The Geology of Rock House in Hocking Hills

The Rock House in Hocking Hills is an ancient cave carved out of Blackhand sandstone prevalent in the area. Over millennia, water has worn away the softer rock, leaving the harder stone behind, creating the cave.

Since time immemorial, the cave has been used for shelter, making things, housing animals and hiding from the law. It has quite an interesting history if you care to look!

Rock House is a triangular-shaped cave with an entrance halfway up a 150 foot cliff face. The roof is 25 feet high, the walls are around 200 feet long and between 20 and 30 feet wide. It is thought that water seeping through a joint between two sections of rock was responsible for carving out the cave, that water still enters the cave today so it is easy to see how it could have happened. Soft sections of sandstone were eroded by this water, leaving harder sections above, below and all around.

The character of the cave is actually quite peaceful. It isn’t dank and dark like many, it has natural light allowed in by several arched “windows” which reflects off the light sandstone, offering a moody ambience that lends itself well to somewhere that was once used to escape the weather.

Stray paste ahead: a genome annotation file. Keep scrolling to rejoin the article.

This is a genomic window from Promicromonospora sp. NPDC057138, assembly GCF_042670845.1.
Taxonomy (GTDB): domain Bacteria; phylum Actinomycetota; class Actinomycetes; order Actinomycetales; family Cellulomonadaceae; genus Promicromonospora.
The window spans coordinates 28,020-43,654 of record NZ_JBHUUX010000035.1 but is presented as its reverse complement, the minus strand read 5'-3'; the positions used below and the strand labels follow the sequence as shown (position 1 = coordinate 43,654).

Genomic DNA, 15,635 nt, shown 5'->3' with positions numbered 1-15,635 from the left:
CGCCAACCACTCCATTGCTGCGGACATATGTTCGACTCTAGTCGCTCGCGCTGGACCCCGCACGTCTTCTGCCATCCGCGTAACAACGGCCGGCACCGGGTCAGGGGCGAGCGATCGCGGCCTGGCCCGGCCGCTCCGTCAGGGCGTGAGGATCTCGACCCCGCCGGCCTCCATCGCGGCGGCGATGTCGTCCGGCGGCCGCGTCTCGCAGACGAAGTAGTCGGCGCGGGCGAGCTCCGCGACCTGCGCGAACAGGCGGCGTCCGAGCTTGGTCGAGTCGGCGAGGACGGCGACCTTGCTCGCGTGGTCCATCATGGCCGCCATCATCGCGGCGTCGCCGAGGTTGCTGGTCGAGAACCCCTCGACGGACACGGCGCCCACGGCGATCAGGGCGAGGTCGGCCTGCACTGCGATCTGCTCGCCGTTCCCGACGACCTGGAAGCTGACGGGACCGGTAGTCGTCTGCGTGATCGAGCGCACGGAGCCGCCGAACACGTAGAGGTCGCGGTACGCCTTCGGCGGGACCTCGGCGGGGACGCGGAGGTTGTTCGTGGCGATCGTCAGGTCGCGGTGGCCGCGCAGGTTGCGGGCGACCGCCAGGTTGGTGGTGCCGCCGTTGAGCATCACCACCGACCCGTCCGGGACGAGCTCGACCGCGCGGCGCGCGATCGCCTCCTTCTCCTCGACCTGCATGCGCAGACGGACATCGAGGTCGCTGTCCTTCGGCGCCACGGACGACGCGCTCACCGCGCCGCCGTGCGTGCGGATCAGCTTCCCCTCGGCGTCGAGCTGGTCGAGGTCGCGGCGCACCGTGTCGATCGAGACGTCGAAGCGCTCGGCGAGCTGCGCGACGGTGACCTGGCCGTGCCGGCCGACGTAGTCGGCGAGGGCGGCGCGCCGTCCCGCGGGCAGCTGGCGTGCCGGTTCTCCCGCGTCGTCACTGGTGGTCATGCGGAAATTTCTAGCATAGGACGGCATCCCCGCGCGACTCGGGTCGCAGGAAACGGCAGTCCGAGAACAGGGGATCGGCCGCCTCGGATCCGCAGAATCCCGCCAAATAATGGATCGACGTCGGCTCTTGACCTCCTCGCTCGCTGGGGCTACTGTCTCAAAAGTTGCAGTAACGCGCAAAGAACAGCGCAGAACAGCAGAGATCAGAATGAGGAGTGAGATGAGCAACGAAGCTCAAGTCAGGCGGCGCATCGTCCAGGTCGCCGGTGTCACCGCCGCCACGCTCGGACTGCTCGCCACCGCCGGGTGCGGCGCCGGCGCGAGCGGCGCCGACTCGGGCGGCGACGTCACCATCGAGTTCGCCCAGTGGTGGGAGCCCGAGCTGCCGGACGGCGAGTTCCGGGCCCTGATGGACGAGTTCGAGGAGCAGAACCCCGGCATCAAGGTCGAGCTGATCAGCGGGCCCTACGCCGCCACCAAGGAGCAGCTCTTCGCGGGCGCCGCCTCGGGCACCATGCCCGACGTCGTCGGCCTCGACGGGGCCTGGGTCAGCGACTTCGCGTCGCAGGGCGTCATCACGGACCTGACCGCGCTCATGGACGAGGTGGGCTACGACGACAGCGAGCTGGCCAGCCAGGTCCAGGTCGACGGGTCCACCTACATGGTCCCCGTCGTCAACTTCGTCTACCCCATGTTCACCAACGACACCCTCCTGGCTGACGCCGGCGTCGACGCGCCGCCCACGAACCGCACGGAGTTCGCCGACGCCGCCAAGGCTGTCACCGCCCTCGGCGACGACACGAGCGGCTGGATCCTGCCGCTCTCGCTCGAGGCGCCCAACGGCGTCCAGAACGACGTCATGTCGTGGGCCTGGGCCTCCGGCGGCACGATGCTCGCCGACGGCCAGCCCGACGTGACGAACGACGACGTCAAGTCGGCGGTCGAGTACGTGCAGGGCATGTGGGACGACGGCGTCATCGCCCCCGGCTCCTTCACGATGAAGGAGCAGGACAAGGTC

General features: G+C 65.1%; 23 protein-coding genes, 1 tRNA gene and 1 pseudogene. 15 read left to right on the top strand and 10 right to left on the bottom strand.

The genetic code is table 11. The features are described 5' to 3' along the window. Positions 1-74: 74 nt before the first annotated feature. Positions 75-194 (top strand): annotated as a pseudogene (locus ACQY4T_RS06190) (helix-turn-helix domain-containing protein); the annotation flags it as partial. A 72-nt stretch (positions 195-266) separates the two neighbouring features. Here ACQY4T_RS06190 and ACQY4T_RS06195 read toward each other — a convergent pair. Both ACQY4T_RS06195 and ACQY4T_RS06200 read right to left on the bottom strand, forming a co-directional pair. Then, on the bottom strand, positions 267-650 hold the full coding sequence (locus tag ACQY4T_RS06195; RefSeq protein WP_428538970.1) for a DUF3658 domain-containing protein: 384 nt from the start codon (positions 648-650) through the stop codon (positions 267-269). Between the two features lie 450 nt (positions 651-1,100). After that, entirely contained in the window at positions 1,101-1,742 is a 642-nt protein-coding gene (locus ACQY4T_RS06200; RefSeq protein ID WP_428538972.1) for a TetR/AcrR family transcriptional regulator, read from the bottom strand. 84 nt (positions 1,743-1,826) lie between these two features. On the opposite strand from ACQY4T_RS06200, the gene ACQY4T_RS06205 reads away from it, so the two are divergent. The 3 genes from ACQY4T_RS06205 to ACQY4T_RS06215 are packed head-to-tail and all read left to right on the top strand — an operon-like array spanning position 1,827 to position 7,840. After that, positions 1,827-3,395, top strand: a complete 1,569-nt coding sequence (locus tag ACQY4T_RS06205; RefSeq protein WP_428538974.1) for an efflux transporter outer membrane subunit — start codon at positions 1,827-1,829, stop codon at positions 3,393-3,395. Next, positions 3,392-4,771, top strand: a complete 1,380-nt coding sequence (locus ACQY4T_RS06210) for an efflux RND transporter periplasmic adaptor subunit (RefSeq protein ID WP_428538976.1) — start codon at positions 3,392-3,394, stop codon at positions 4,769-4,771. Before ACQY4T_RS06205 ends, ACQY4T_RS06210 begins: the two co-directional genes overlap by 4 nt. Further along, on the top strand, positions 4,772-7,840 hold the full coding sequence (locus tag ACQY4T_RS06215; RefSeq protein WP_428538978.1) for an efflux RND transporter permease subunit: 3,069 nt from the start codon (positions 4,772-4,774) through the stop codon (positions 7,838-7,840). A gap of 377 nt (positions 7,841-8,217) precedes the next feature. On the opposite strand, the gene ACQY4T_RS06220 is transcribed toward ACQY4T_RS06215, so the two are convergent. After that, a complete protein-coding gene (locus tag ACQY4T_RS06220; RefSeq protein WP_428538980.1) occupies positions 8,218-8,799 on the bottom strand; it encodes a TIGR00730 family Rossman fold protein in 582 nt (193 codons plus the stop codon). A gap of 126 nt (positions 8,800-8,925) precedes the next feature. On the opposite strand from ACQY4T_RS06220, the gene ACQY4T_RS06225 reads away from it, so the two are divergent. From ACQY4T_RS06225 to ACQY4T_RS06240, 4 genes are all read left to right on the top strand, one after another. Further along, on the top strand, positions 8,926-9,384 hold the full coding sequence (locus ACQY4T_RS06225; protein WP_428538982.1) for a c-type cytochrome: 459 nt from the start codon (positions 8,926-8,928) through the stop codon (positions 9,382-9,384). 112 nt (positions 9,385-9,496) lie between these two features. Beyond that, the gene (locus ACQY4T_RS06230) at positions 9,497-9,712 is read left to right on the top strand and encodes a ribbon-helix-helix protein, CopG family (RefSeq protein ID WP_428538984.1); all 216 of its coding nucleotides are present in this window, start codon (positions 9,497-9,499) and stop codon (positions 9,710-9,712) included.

It is believed the windows of Rock House are also the result of water erosion. Each is located at a major joint in the rock and either the joint shifted to displace rock, or allowed water through to wear it away. Either way, the windows add a real character to the cave.

It is these windows and the appearance of a roof supported by rock columns that gave Rock House its name. That and the fact it was used as shelter by everyone from Native Americans and pioneers to villains and locals.

Rock House is just one of many geological structures around Hocking Hills. It is the only true cave though. Ash Cave is open to the elements and is made from a horseshoe-shaped ledge all around and Old Man’s Cave is a recess cave on the edge of a cliff face.

Talking of Old Man’s Cave, if you need somewhere to stay while you’re visiting Hocking Hills, our very own cabins would be ideal. They are centrally located, within a short distance from everything Hocking County has to offer and well worth a visit.

Our wooden lodges, A-frames and cottages all reflect the traditional, rustic character of the area while providing the warmth and comfort you deserve. All for an amazingly low price!

Visit our booking page to reserve yours today!